1. It can improve your market intelligence. If you’re still deciding in which cities you want to launch you can use data to make an informed decision of where the highest market potential is. You can understand very precisely what’s the average household income of your customer, their willingness to pay, very detailed information about your potential competitors, how much discount they are giving, etc.
  2. It will drive utilization. Your utilization patterns in the mobility network are like a breathing lung. Vehicles are constantly moving around the city and in order to increase utilization, operators need to make sure they are always well distributed. Data can help you with this, as well as to find out where your highest demand is and where your competitors are located.

Yesterday morning I arrived at the Hamburg train station and I saw 55 scooters outside. At 5 pm there were still 45. So it was a massive oversupply because our human intuition tells us ok the vehicle goes where it’s quickly driven away from. However, oversupply means that you waste capacity in other areas. Data will help you place the scooters where they can be driven to the train station so that again they can be driven away from it.” Felix Jakobsen, Director of Business Development at Zoba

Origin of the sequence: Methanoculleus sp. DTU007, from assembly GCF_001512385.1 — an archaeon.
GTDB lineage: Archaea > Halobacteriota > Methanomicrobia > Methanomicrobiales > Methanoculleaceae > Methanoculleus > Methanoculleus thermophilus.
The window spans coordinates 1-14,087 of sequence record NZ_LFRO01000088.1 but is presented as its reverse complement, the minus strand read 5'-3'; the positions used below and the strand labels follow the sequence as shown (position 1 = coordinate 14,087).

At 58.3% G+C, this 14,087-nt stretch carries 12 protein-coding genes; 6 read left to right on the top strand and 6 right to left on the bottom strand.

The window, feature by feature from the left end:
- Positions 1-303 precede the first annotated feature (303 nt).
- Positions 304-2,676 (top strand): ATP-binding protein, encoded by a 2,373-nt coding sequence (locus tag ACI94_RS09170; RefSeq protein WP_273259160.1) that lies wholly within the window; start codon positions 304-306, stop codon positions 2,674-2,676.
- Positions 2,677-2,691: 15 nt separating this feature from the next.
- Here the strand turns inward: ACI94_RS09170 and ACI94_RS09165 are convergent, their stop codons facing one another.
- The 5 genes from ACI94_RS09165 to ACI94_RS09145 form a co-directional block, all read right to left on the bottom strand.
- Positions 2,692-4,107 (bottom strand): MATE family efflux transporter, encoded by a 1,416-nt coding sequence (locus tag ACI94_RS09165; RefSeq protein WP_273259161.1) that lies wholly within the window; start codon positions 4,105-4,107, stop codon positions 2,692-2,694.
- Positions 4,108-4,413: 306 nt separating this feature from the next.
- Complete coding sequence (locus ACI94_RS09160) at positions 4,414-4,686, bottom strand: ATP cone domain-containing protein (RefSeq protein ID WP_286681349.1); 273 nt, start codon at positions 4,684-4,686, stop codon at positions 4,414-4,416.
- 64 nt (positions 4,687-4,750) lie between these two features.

1. It enables benchmarking for lifecycle management. You can use competitor data to better understand the lifecycle management of your vehicles. This will help you have a benchmark with practical guidance and lessons learned on how to drive down maintenance costs, when is the perfect time to resell or change parts, who is manufacturing the vehicle, and how reliable they are for example.
  2. It can help to establish a long-term collaboration with cities. A good reason to work closely with cities is that cities with better infrastructure for shared mobility have more utilization. Also, data can help tremendously with arguments for long-term planning and commitments between operators and cities. Cities should perceive the sharing operator as part of their sustainable mobility plan and if given the opportunity even subsidize them.